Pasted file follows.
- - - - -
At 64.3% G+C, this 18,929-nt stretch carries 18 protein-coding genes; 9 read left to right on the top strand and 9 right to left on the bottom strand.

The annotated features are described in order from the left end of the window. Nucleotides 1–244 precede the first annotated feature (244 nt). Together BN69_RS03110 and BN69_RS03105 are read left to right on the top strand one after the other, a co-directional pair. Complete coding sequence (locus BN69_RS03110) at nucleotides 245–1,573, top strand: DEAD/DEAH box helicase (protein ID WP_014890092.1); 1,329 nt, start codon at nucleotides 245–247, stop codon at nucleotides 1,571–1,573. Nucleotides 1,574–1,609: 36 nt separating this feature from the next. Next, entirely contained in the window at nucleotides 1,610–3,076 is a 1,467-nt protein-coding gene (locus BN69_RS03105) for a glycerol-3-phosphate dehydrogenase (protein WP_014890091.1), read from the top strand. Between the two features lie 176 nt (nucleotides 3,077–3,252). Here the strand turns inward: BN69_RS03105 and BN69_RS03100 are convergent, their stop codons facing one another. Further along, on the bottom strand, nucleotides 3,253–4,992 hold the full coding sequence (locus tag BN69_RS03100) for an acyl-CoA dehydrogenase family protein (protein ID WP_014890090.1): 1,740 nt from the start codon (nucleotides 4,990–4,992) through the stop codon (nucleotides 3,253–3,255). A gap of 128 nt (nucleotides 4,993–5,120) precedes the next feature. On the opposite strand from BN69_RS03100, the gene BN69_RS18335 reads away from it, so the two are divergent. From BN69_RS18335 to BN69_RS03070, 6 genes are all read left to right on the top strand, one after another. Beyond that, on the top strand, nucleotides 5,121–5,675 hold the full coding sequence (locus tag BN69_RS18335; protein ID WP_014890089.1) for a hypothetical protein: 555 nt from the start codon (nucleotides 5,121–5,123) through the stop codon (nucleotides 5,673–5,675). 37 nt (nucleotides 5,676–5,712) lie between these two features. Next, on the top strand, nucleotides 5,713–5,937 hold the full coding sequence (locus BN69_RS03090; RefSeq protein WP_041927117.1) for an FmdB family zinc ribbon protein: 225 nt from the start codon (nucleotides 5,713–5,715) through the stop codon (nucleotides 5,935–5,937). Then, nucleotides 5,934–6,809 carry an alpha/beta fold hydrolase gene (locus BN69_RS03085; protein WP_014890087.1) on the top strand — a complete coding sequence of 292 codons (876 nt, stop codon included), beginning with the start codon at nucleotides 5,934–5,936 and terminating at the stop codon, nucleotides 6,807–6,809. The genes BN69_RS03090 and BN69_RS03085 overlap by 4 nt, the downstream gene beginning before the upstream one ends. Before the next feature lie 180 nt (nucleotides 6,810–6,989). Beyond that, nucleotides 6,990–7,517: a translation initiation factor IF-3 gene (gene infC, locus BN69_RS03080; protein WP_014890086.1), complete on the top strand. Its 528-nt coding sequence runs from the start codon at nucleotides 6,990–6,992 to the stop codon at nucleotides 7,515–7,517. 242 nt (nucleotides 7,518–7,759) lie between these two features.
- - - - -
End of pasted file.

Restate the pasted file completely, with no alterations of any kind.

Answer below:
At 64.3% G+C, this 18,929-nt stretch carries 18 protein-coding genes; 9 read left to right on the top strand and 9 right to left on the bottom strand.

The annotated features are described in order from the left end of the window. Nucleotides 1–244 precede the first annotated feature (244 nt). Together BN69_RS03110 and BN69_RS03105 are read left to right on the top strand one after the other, a co-directional pair. Complete coding sequence (locus BN69_RS03110) at nucleotides 245–1,573, top strand: DEAD/DEAH box helicase (protein ID WP_014890092.1); 1,329 nt, start codon at nucleotides 245–247, stop codon at nucleotides 1,571–1,573. Nucleotides 1,574–1,609: 36 nt separating this feature from the next. Next, entirely contained in the window at nucleotides 1,610–3,076 is a 1,467-nt protein-coding gene (locus BN69_RS03105) for a glycerol-3-phosphate dehydrogenase (protein WP_014890091.1), read from the top strand. Between the two features lie 176 nt (nucleotides 3,077–3,252). Here the strand turns inward: BN69_RS03105 and BN69_RS03100 are convergent, their stop codons facing one another. Further along, on the bottom strand, nucleotides 3,253–4,992 hold the full coding sequence (locus tag BN69_RS03100) for an acyl-CoA dehydrogenase family protein (protein ID WP_014890090.1): 1,740 nt from the start codon (nucleotides 4,990–4,992) through the stop codon (nucleotides 3,253–3,255). A gap of 128 nt (nucleotides 4,993–5,120) precedes the next feature. On the opposite strand from BN69_RS03100, the gene BN69_RS18335 reads away from it, so the two are divergent. From BN69_RS18335 to BN69_RS03070, 6 genes are all read left to right on the top strand, one after another. Beyond that, on the top strand, nucleotides 5,121–5,675 hold the full coding sequence (locus tag BN69_RS18335; protein ID WP_014890089.1) for a hypothetical protein: 555 nt from the start codon (nucleotides 5,121–5,123) through the stop codon (nucleotides 5,673–5,675). 37 nt (nucleotides 5,676–5,712) lie between these two features. Next, on the top strand, nucleotides 5,713–5,937 hold the full coding sequence (locus BN69_RS03090; RefSeq protein WP_041927117.1) for an FmdB family zinc ribbon protein: 225 nt from the start codon (nucleotides 5,713–5,715) through the stop codon (nucleotides 5,935–5,937). Then, nucleotides 5,934–6,809 carry an alpha/beta fold hydrolase gene (locus BN69_RS03085; protein WP_014890087.1) on the top strand — a complete coding sequence of 292 codons (876 nt, stop codon included), beginning with the start codon at nucleotides 5,934–5,936 and terminating at the stop codon, nucleotides 6,807–6,809. The genes BN69_RS03090 and BN69_RS03085 overlap by 4 nt, the downstream gene beginning before the upstream one ends. Before the next feature lie 180 nt (nucleotides 6,810–6,989). Beyond that, nucleotides 6,990–7,517: a translation initiation factor IF-3 gene (gene infC, locus BN69_RS03080; protein WP_014890086.1), complete on the top strand. Its 528-nt coding sequence runs from the start codon at nucleotides 6,990–6,992 to the stop codon at nucleotides 7,515–7,517. 242 nt (nucleotides 7,518–7,759) lie between these two features.